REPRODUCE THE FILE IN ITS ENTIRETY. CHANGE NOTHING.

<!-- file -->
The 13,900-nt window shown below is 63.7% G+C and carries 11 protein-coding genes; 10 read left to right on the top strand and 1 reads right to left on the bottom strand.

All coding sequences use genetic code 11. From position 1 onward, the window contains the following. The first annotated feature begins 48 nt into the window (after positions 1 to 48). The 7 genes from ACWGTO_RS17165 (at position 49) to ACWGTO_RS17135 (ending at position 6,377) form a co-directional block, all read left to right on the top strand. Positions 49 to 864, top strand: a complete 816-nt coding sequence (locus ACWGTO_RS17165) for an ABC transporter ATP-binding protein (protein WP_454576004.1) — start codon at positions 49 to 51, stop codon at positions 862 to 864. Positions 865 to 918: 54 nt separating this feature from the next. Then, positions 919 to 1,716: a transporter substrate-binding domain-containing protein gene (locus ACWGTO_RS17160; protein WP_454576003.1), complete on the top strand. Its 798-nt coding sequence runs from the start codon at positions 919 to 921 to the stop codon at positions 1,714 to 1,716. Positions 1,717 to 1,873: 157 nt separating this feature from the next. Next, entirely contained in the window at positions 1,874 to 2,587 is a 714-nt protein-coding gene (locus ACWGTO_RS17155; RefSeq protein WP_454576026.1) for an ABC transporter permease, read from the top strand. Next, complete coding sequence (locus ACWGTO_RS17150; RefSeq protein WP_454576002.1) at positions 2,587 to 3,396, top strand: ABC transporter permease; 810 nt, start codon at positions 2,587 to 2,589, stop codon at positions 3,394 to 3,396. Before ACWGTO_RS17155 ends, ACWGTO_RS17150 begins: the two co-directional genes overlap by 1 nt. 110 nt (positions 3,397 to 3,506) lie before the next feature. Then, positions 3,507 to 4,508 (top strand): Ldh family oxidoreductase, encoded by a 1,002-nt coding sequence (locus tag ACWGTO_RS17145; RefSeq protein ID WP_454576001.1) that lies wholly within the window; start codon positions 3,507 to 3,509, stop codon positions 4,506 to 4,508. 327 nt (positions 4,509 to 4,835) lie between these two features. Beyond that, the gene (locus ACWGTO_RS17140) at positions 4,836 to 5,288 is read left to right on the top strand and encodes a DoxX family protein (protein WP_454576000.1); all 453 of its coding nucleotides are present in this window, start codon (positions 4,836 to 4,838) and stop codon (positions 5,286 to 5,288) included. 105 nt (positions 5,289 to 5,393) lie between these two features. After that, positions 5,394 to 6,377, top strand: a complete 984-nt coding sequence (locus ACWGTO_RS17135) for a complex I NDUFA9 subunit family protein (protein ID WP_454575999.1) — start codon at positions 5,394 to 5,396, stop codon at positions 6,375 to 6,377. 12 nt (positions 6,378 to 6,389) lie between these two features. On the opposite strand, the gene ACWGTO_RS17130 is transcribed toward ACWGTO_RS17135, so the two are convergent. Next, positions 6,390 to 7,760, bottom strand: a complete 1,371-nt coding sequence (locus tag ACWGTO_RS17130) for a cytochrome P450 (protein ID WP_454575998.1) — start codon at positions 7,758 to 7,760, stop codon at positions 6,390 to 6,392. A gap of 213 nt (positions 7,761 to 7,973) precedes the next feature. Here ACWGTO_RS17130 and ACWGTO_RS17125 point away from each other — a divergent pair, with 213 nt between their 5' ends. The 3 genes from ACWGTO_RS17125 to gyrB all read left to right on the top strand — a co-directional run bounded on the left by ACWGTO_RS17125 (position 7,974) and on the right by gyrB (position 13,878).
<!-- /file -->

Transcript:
The 13,900-nt window shown below is 63.7% G+C and carries 11 protein-coding genes; 10 read left to right on the top strand and 1 reads right to left on the bottom strand.

All coding sequences use genetic code 11. From position 1 onward, the window contains the following. The first annotated feature begins 48 nt into the window (after positions 1 to 48). The 7 genes from ACWGTO_RS17165 (at position 49) to ACWGTO_RS17135 (ending at position 6,377) form a co-directional block, all read left to right on the top strand. Positions 49 to 864, top strand: a complete 816-nt coding sequence (locus ACWGTO_RS17165) for an ABC transporter ATP-binding protein (protein WP_454576004.1) — start codon at positions 49 to 51, stop codon at positions 862 to 864. Positions 865 to 918: 54 nt separating this feature from the next. Then, positions 919 to 1,716: a transporter substrate-binding domain-containing protein gene (locus ACWGTO_RS17160; protein WP_454576003.1), complete on the top strand. Its 798-nt coding sequence runs from the start codon at positions 919 to 921 to the stop codon at positions 1,714 to 1,716. Positions 1,717 to 1,873: 157 nt separating this feature from the next. Next, entirely contained in the window at positions 1,874 to 2,587 is a 714-nt protein-coding gene (locus ACWGTO_RS17155; RefSeq protein WP_454576026.1) for an ABC transporter permease, read from the top strand. Next, complete coding sequence (locus ACWGTO_RS17150; RefSeq protein WP_454576002.1) at positions 2,587 to 3,396, top strand: ABC transporter permease; 810 nt, start codon at positions 2,587 to 2,589, stop codon at positions 3,394 to 3,396. Before ACWGTO_RS17155 ends, ACWGTO_RS17150 begins: the two co-directional genes overlap by 1 nt. 110 nt (positions 3,397 to 3,506) lie before the next feature. Then, positions 3,507 to 4,508 (top strand): Ldh family oxidoreductase, encoded by a 1,002-nt coding sequence (locus tag ACWGTO_RS17145; RefSeq protein ID WP_454576001.1) that lies wholly within the window; start codon positions 3,507 to 3,509, stop codon positions 4,506 to 4,508. 327 nt (positions 4,509 to 4,835) lie between these two features. Beyond that, the gene (locus ACWGTO_RS17140) at positions 4,836 to 5,288 is read left to right on the top strand and encodes a DoxX family protein (protein WP_454576000.1); all 453 of its coding nucleotides are present in this window, start codon (positions 4,836 to 4,838) and stop codon (positions 5,286 to 5,288) included. 105 nt (positions 5,289 to 5,393) lie between these two features. After that, positions 5,394 to 6,377, top strand: a complete 984-nt coding sequence (locus ACWGTO_RS17135) for a complex I NDUFA9 subunit family protein (protein ID WP_454575999.1) — start codon at positions 5,394 to 5,396, stop codon at positions 6,375 to 6,377. 12 nt (positions 6,378 to 6,389) lie between these two features. On the opposite strand, the gene ACWGTO_RS17130 is transcribed toward ACWGTO_RS17135, so the two are convergent. Next, positions 6,390 to 7,760, bottom strand: a complete 1,371-nt coding sequence (locus tag ACWGTO_RS17130) for a cytochrome P450 (protein ID WP_454575998.1) — start codon at positions 7,758 to 7,760, stop codon at positions 6,390 to 6,392. A gap of 213 nt (positions 7,761 to 7,973) precedes the next feature. Here ACWGTO_RS17130 and ACWGTO_RS17125 point away from each other — a divergent pair, with 213 nt between their 5' ends. The 3 genes from ACWGTO_RS17125 to gyrB all read left to right on the top strand — a co-directional run bounded on the left by ACWGTO_RS17125 (position 7,974) and on the right by gyrB (position 13,878).